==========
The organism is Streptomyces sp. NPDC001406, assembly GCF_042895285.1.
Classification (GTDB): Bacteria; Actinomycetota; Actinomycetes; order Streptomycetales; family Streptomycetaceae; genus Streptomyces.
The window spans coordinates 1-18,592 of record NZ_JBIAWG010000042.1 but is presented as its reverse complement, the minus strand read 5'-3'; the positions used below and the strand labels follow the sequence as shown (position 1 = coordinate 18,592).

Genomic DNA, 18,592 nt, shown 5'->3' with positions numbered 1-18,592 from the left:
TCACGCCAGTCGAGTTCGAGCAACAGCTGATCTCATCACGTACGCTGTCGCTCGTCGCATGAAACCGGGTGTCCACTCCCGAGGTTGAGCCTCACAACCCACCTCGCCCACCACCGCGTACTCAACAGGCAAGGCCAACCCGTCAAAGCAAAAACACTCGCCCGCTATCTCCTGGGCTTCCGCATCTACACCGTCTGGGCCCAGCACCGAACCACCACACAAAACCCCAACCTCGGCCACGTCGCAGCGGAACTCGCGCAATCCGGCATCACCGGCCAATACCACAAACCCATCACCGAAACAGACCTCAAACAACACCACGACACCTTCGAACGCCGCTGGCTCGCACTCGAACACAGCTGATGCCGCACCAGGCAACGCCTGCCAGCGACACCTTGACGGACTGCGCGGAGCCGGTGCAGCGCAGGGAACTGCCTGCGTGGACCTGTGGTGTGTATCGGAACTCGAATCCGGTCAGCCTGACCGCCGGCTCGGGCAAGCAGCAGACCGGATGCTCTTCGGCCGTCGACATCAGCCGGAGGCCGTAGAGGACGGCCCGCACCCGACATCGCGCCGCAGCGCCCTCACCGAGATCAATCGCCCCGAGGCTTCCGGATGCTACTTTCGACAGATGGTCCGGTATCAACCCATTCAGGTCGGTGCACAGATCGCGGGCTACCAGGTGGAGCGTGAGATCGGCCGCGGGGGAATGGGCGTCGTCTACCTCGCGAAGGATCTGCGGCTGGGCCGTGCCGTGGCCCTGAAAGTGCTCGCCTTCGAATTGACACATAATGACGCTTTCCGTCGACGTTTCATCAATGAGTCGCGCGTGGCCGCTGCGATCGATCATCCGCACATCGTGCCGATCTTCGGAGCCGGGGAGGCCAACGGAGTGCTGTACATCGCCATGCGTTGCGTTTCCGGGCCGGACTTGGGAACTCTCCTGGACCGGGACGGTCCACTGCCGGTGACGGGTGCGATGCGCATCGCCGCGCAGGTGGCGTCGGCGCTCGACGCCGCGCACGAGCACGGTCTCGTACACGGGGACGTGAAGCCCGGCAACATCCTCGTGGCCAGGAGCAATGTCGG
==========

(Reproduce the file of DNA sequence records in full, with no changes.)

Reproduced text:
The organism is Streptomyces sp. NPDC001406, assembly GCF_042895285.1.
Classification (GTDB): Bacteria; Actinomycetota; Actinomycetes; order Streptomycetales; family Streptomycetaceae; genus Streptomyces.
The window spans coordinates 1-18,592 of record NZ_JBIAWG010000042.1 but is presented as its reverse complement, the minus strand read 5'-3'; the positions used below and the strand labels follow the sequence as shown (position 1 = coordinate 18,592).

Genomic DNA, 18,592 nt, shown 5'->3' with positions numbered 1-18,592 from the left:
TCACGCCAGTCGAGTTCGAGCAACAGCTGATCTCATCACGTACGCTGTCGCTCGTCGCATGAAACCGGGTGTCCACTCCCGAGGTTGAGCCTCACAACCCACCTCGCCCACCACCGCGTACTCAACAGGCAAGGCCAACCCGTCAAAGCAAAAACACTCGCCCGCTATCTCCTGGGCTTCCGCATCTACACCGTCTGGGCCCAGCACCGAACCACCACACAAAACCCCAACCTCGGCCACGTCGCAGCGGAACTCGCGCAATCCGGCATCACCGGCCAATACCACAAACCCATCACCGAAACAGACCTCAAACAACACCACGACACCTTCGAACGCCGCTGGCTCGCACTCGAACACAGCTGATGCCGCACCAGGCAACGCCTGCCAGCGACACCTTGACGGACTGCGCGGAGCCGGTGCAGCGCAGGGAACTGCCTGCGTGGACCTGTGGTGTGTATCGGAACTCGAATCCGGTCAGCCTGACCGCCGGCTCGGGCAAGCAGCAGACCGGATGCTCTTCGGCCGTCGACATCAGCCGGAGGCCGTAGAGGACGGCCCGCACCCGACATCGCGCCGCAGCGCCCTCACCGAGATCAATCGCCCCGAGGCTTCCGGATGCTACTTTCGACAGATGGTCCGGTATCAACCCATTCAGGTCGGTGCACAGATCGCGGGCTACCAGGTGGAGCGTGAGATCGGCCGCGGGGGAATGGGCGTCGTCTACCTCGCGAAGGATCTGCGGCTGGGCCGTGCCGTGGCCCTGAAAGTGCTCGCCTTCGAATTGACACATAATGACGCTTTCCGTCGACGTTTCATCAATGAGTCGCGCGTGGCCGCTGCGATCGATCATCCGCACATCGTGCCGATCTTCGGAGCCGGGGAGGCCAACGGAGTGCTGTACATCGCCATGCGTTGCGTTTCCGGGCCGGACTTGGGAACTCTCCTGGACCGGGACGGTCCACTGCCGGTGACGGGTGCGATGCGCATCGCCGCGCAGGTGGCGTCGGCGCTCGACGCCGCGCACGAGCACGGTCTCGTACACGGGGACGTGAAGCCCGGCAACATCCTCGTGGCCAGGAGCAATGTCGG